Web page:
Election 2020 final results: Prime Minister Jacinda Ardern won’t move on cannabis laws, has no regrets staying silent on her vote

Prime Minister Jacinda Ardern won’t progress the legalisation of cannabis after the referendum to allow recreational use narrowly failed.

But she does not regret the decision not to say which way she was voting before the election.

“New Zealanders have made up their own minds.”

Special votes released this afternoon showed the cannabis referendum only narrow failed,
with 50.7 per cent of the ballot against the recreational use of cannabis.

Ardern said the Government has a “health-based approach” when it comes to cannabis.

Ardern will be making sure that’s still the case.

Ardern said in a lot of cases, people are prosecuted when possession of cannabis is in addition to other charges.

If there is an instance where there is just an example of possession, then the police would be taking more of a health-based approach.

It’s her intention to “drill down” into that and make sure it’s happening.

Trump, Biden and the US election

Asked about Trump, she said there would not be an expectation that she would comment on that.

“We have faith in the American institutions,” and their democracy, she said when asked.

She said New Zealanders wouldn’t take to kindly to other world leaders commenting on New Zealand’s elections.

She added that there are “still votes to be counted”.

She did not want to make any assumptions as to whether Biden would bring back the Transpacific Partnership trade agreement (TPP).

She said the Government has “worked very hard” on the US/NZ relationship while Trump was president.

She said that if Biden won, NZ would continue to work hard on the relationship.

Asked about the US election, she said every democracy is different.

“We each have our own systems.”

House prices

On house price growth, Ardern said housing continues to be a considerable issue for New Zealand.

She said the Government needs to do all it can to overcome the affordability issues.

She said the Government has more work to do.

Ardern said the market was now being more determined by whether or not people’s parents could help them with a deposit.

She wants to make sure that’s not the only way into home ownership.

No Maori Party deal

Asked about the Maori Party, she said Labour would not be making a formal agreement with them.

All Government forming deals have now been done, she said.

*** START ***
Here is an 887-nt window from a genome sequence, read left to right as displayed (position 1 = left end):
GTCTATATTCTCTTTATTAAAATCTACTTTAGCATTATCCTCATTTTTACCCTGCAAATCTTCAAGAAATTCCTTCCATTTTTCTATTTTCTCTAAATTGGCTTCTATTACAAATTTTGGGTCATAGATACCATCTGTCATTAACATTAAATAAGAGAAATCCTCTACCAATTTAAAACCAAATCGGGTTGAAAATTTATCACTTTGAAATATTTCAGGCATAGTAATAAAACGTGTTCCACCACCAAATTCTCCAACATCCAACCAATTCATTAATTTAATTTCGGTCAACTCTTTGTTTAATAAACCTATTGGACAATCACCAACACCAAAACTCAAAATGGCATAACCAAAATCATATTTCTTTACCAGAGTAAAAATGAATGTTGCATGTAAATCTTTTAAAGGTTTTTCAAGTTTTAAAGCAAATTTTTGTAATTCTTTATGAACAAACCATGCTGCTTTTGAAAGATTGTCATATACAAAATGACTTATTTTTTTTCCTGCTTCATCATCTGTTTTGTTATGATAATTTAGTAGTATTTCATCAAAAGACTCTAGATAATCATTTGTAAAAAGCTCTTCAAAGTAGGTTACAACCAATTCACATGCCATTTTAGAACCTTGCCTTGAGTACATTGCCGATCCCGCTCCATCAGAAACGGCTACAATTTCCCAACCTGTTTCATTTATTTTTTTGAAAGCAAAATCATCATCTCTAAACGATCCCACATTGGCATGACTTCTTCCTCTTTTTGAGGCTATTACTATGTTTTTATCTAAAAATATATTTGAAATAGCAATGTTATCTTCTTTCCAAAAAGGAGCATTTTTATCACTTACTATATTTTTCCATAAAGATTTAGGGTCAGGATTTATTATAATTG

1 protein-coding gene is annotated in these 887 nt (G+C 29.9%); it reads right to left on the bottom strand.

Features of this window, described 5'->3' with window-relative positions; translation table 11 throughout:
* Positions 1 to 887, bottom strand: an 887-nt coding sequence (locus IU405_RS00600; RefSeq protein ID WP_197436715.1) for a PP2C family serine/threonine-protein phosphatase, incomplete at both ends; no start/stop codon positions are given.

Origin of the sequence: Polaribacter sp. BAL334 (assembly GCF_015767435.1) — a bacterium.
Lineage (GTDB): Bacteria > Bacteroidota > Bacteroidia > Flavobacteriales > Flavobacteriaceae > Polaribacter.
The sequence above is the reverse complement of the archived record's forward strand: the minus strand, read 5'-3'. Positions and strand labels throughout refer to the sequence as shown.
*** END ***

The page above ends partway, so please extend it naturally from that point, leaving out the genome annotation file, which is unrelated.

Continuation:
Asked to sum up the mood of cabinet today, Ardern said the magnitude and responsibility was still the same.

She said being a minister is a privileged position.

Ardern said her Government will be looking to build consensus when it can.

“It will be case by case.”

She said over the coming weeks, the Government will be progressing quite a lot of businesses.

Ardern said she told her Ministers today that there are “significant challenges” the Government needs to overcome.

Ardern confirmed Parliament will be opened on Wednesday, November 25th.

Parliament will rise on the 9th of December.

“We have a busy agenda until the end of the year,” she said

Ardern said it was great to see Emily Henderson to become an MP.

“But I would say, sitting at this table, it’s Aotearoa New Zealand.”

Her first post-Cabinet press conference comes after the unveiling of the special vote result that have determined the final make-up of Parliament.

Those votes show Labour increased its majority to 65 MPs – one extra.

The numbers also show three seats have changed hands since the provisional results.

Labour’s Priyanca Radhakrishnan has won Maungakiekie over National’s Denise Lee, Labour’s Willow-Jean Prime has won Northland over National’s Matt King, and Labour’s Henderson has won Whangārei over National’s Shane Reti.

Reti, who has a high enough list placing, remains in Parliament, but Lee and King are out, pending any recounts.

The Māori Party has also gained another MP, as Debbie Ngarewa-Packer enters Parliament.

Ardern is expected to provide her reaction to this news.

She is also expected to be pressed on the updated results of the cannabis referendum.

That referendum was down from 53.1 per cent against, to 50.7 per cent – meaning there were just a few thousand votes separating the “yes” and the “no” votes in the end.

Ardern repeatedly refused to say which way she was voting in that vote, as she said it was up to the people of New Zealand to make that decision.

After the final vote, she said she had voted yes.

Some have said if Ardern had publicly stated this view, the “yes” vote would have won.

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